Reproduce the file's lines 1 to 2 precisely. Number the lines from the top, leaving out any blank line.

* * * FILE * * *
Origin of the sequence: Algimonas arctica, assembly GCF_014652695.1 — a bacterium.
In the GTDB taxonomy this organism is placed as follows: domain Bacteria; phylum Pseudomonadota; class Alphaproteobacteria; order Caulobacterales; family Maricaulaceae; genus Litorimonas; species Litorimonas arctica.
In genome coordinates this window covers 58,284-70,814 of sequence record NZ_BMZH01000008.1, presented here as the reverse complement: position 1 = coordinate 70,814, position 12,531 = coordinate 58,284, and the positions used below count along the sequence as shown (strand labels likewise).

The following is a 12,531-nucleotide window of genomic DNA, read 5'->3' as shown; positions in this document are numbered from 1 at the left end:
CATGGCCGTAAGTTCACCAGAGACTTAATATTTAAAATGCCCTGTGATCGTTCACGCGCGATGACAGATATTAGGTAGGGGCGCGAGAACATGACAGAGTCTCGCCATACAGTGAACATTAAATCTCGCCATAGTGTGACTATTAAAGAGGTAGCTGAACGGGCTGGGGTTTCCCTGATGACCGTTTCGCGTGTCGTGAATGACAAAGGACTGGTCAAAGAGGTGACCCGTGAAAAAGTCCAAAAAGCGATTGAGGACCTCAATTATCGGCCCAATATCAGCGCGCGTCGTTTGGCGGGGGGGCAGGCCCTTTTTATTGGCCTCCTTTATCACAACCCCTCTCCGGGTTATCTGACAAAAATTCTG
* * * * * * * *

Origin of the sequence: Algimonas arctica, assembly GCF_014652695.1 — a bacterium.
In the GTDB taxonomy this organism is placed as follows: domain Bacteria; phylum Pseudomonadota; class Alphaproteobacteria; order Caulobacterales; family Maricaulaceae; genus Litorimonas; species Litorimonas arctica.